Saturday, August 25, 2007

More Straits Times Blunders

Think the Straits Times is the premier English language broadsheet in Singapore, JB, ... and some say Batam? Think again…

Trodding the path (Straits Times, Aug 24, 2007)? Goodness, no: make it treading. This is an irregular verb with the forms tread, treads, trod, treading, and trodden. Hence:

Pat tries to tread carefully. (to-infinitive; base form)
Pat treads carefully. (present tense)
Pat trod carefully. (simple past)
Pat is treading carefully this time. (present continuous/progressive)
Pat has trodden carefully this time. (present perfect)
Pat shunned the well-trodden path. (–en participle as adjective)

His daughter, whom was now holidaying in South Africa (Straits Times, Aug 16, 2007)? Wrong. Make it: … his daughter, who he pointed out was now holidaying in South Africa.

News have been making headlines (Straits Times, Aug 25, 2007)? Do we say The news are brought to you by the BBC or No news are good news?

Surely not. Make it has and is, since news is a non-count (uncountable) noun and hence always singular. News is, therefore, like information, furniture and equipment.

So, is the Straits Times the world-class broadsheet that it claims to be? And is it in any position to help ordinary Singaporeans ‘speak good English’, when it can’t even get primary school-level grammar right?

6 comments:

lovelyloey said...

"...his daughter, who he pointed out was now ..."

Will "is now" be better? "was now" sounds odd to me. It's just like saying "He said that she was currently the class president".

The Grammar Terrorist said...

It's fine actually -- in reported speech, it is very common for a present-tense verb to go into the past tense, even if the fact it describes is still true at the time of reporting. This is called 'backshifting'.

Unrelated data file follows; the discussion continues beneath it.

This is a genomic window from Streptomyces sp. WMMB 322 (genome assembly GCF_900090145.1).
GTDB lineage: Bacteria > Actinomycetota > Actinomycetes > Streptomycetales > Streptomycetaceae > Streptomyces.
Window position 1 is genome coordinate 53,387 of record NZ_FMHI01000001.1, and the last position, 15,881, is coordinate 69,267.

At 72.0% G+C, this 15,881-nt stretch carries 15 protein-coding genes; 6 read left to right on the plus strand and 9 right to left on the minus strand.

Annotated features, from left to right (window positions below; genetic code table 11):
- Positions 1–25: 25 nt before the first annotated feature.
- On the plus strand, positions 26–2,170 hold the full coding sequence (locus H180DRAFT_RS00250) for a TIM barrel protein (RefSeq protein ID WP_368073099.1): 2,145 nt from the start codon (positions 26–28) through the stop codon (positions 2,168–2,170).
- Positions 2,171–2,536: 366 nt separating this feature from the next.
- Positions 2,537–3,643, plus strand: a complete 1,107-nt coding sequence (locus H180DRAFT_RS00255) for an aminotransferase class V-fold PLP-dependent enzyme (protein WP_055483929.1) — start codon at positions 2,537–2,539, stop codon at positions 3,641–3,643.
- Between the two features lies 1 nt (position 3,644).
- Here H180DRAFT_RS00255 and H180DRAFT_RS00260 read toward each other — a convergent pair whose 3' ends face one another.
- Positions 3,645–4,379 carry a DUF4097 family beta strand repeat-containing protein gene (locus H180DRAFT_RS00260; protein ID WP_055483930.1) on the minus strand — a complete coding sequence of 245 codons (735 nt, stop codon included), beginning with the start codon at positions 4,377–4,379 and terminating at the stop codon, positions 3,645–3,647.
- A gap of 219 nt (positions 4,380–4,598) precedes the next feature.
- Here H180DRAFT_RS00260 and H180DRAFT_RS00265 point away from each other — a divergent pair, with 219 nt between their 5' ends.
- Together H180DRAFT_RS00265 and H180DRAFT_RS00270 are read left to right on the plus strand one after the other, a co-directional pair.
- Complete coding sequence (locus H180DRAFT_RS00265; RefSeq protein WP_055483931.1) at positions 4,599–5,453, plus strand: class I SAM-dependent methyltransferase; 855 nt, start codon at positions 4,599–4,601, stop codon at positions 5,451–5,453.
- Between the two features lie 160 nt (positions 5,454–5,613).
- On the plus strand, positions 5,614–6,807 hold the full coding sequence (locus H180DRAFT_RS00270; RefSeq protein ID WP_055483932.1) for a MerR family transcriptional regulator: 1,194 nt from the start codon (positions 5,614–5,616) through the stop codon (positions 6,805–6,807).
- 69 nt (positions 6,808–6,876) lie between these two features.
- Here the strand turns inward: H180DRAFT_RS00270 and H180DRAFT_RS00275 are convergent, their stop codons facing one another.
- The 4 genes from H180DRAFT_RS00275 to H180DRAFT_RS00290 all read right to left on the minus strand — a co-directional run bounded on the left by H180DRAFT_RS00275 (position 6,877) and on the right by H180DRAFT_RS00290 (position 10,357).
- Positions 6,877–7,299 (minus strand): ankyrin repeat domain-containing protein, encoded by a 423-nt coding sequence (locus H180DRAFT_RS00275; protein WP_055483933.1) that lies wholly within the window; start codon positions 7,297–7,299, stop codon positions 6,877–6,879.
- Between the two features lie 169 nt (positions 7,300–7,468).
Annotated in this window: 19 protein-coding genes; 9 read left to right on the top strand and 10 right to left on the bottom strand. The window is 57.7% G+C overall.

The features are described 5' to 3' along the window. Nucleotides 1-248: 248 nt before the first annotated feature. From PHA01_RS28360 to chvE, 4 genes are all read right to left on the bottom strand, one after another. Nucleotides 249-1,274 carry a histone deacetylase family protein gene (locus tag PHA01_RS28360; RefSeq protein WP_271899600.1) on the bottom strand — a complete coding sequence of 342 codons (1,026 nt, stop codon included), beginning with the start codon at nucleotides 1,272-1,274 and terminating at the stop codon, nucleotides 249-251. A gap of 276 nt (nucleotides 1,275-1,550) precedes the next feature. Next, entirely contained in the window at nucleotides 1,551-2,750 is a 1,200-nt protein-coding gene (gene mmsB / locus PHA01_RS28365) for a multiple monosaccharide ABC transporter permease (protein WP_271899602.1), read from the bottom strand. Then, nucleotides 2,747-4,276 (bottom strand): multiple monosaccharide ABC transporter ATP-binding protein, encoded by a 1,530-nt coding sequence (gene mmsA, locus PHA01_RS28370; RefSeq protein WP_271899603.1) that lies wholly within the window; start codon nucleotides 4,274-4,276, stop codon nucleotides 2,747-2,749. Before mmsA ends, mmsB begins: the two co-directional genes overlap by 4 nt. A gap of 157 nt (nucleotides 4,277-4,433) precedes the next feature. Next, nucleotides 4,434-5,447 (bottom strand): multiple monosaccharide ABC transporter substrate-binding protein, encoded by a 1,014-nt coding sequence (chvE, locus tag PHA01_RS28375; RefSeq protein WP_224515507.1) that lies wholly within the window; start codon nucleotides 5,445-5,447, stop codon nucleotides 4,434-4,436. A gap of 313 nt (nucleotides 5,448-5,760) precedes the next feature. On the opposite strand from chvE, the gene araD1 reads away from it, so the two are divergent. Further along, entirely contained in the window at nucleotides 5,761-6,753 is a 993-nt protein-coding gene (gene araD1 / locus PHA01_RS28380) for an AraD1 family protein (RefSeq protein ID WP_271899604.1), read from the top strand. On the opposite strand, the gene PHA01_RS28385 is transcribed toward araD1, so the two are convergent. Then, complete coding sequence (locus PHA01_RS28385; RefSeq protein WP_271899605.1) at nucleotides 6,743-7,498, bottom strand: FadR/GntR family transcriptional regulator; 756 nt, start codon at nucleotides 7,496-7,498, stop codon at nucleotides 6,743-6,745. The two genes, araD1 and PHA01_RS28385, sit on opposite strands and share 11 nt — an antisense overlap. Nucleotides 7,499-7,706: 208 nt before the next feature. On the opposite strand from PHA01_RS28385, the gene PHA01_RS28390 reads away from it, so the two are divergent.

But in many cases this is not a hard-and-fast rule, and the writer/speaker is free to choose: e.g. 'Jim told me that his hometown was/is smaller than NUS campus'; 'Jim told me he had a friend who believed the earth was/is flat'.

Anonymous said...

frankly speaking.. i have not heard of the word 'holidaying' before.. and it kinda sounds weird.. is there such a word?

bhairavi

The Grammar Terrorist said...

Hi, Bhairavi!

Yes, there is such a word -- I've just checked my Oxford Advanced Learner's Dictionary and it is listed without any cautionary comment (e.g. slang or informal). This is British English. The American English counterpart would be 'vacation', e.g. 'She is vacationing in South Africa at the moment'.

Anonymous said...

hey,

why is it "who" and not "whom"?

The Grammar Terrorist said...

The faulty sentence is:

'He pointed out that he loved ... his daughter, whom he pointed out was now holidaying in South Africa with her son at his expense'.

It's wrong because 'he pointed out' is a parenthetical thought: It (i) behaves as if it were in brackets; (ii) can be removed; and (iii) does not have any effect on the sentence grammatically. This is illustrated below:

(i, iii) '... his daughter, who (he pointed out) was now holidaying ...'

(ii, iii) '... his daughter, who was now holidaying ...'

Note that if you use 'whom', you get the ungrammatical 'his daughter, whom was holidaying ...'. This is because 'whom' is an object pronoun, whereas it is not an object here (of the verb phrase 'pointed out') but the subject.

The error here is an instance of hypercorrection -- when people try to be correct/too correct and end up committing a blunder.